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immobilien

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If you are planning a new property development in Germany any time soon, brace yourself: Construction costs are rising faster than at any point since the financial crisis. The cost of constructing a standard residential building was 4.0 percent higher in February 2018 than just 12 months earlier. According to Federal Statistical Office, this was the highest increase in construction prices since November 2007, when prices rose by 5.8 percent. So, …

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We’re well into February and there has been a recent rush of facts and figures arriving as a flood of studies and reports are released to provide analyses of an almost infinite array of statistics on the German real estate markets in 2015. We’ve covered a number of these developments in this blog before, but thought it would be interesting to highlight some of the key facts and figures relating …

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Housing construction has become such a hot topic in Germany that it has broken out of the dedicated property sections of the country’s major daily newspapers and is now making front-page headlines and being discussed on the comfy sofas of mainstream current affairs programmes. Let’s take a look at some of the facts that everyone seems to agree on, and examine how many of the problems currently putting a brake …

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Legal changes are on their way, both due to new laws being enacted and reforms to existing laws. It is important that anyone affected has sufficient time to come to terms with the new legal landscape and can make any necessary changes to their business practices. Read on to find out about some of the key legal changes that are set to have an impact on the German real estate industry this year including changes for: estate …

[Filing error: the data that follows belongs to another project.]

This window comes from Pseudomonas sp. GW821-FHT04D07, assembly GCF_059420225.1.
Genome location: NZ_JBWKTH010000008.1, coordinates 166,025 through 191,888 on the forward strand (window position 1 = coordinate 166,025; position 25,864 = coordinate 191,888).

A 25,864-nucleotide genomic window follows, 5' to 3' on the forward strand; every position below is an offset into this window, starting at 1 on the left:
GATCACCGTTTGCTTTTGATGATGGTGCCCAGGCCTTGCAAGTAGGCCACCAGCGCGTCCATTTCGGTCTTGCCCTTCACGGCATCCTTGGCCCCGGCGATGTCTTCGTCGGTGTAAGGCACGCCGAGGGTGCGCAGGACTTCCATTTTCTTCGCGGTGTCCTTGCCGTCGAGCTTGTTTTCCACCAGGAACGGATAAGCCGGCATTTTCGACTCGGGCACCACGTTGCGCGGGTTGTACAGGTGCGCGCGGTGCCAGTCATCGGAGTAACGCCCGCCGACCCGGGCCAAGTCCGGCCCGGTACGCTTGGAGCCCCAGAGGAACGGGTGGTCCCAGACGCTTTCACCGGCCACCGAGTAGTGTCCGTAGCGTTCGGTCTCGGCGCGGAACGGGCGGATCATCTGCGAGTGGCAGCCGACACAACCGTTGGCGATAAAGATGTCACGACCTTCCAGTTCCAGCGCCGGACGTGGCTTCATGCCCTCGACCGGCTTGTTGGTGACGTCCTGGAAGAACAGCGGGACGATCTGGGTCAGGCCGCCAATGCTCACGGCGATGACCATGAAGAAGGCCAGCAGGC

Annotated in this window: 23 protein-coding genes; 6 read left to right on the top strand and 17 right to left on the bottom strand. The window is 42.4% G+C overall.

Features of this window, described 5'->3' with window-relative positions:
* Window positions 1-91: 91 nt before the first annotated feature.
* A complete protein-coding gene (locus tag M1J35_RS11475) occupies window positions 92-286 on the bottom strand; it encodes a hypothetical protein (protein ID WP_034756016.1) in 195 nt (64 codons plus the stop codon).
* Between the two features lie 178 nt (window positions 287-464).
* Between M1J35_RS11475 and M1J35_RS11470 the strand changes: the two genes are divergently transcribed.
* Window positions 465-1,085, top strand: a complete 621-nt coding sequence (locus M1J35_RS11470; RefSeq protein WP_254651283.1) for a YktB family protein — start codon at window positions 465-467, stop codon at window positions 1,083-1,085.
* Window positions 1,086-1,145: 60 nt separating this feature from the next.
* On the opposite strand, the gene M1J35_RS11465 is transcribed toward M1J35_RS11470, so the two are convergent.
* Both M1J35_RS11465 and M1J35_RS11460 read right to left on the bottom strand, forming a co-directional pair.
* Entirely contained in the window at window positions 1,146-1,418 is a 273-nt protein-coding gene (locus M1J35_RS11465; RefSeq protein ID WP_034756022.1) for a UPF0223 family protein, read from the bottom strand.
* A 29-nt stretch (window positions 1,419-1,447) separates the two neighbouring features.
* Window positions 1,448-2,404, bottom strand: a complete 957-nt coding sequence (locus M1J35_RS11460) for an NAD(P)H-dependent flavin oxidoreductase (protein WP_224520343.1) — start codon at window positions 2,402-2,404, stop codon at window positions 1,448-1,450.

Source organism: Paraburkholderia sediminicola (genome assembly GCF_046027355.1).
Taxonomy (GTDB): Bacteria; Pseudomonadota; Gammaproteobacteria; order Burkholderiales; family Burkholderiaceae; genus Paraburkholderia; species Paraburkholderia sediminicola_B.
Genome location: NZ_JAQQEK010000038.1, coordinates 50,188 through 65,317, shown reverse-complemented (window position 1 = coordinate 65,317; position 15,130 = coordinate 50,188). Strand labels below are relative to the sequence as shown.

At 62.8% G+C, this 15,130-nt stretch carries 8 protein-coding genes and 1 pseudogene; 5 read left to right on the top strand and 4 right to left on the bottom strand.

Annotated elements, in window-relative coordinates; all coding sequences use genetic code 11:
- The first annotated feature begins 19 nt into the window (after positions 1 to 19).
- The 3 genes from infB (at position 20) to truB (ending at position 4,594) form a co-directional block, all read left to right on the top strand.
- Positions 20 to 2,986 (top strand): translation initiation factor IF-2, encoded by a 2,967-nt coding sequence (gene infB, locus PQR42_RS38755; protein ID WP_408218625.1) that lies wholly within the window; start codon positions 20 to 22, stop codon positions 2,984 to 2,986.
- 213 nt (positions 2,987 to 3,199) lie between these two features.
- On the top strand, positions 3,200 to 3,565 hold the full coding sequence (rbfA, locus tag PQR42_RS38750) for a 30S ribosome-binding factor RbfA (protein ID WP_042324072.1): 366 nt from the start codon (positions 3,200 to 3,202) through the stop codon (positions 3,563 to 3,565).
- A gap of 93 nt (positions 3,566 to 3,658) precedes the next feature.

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Milieuschutz – necessary intervention or a step too far? In this third article on the German housing market, we’re moving on to the third currently hot “M” in the German residential real estate industry – Milieuschutz. Unlike the Mietpreisbremse (a product of Germany’s current coalition government), protecting the character, identity and social mix of a neighbourhood via Milieuschutz goes back more than 40 years to the early 1970s.   Restricting …

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Mietpreisbremse – putting the brakes on In this second article on the German housing market, we’re going to examine the recent Mietpreisbremse (rental control/cap, literally “rental brake”) legislation and see how it ties in with the Mietspiegel from part one. If you are an investor, landlord or tenant in one of Germany’s major cities, you are probably going to feel the impact of the Mietpreisbremse sooner, rather than later. As mentioned …

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The Mietspiegel—A funhouse mirror There is a great deal of interest in Germany’s housing markets from overseas‘ investors and there are a large number of non-German speakers living in the country, particularly in major cities such as Berlin, Munich, Frankfurt and Hamburg. Germans have a long-standing preference for living in rented apartments rather than buying property—although this might change slightly thanks to low interest rates and steadily increasing rents. In …

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Two nations separated by a common language Although no one is 100% sure who first described the relationship between British and American English in this way (Wilde? Winston Churchill? George Bernard Shaw? None of the aforementioned?), but what everyone can agree on is the fact there are many minor and a number of fairly major differences between BrE and AmE. Considering the different forms of English used within a 50-mile …

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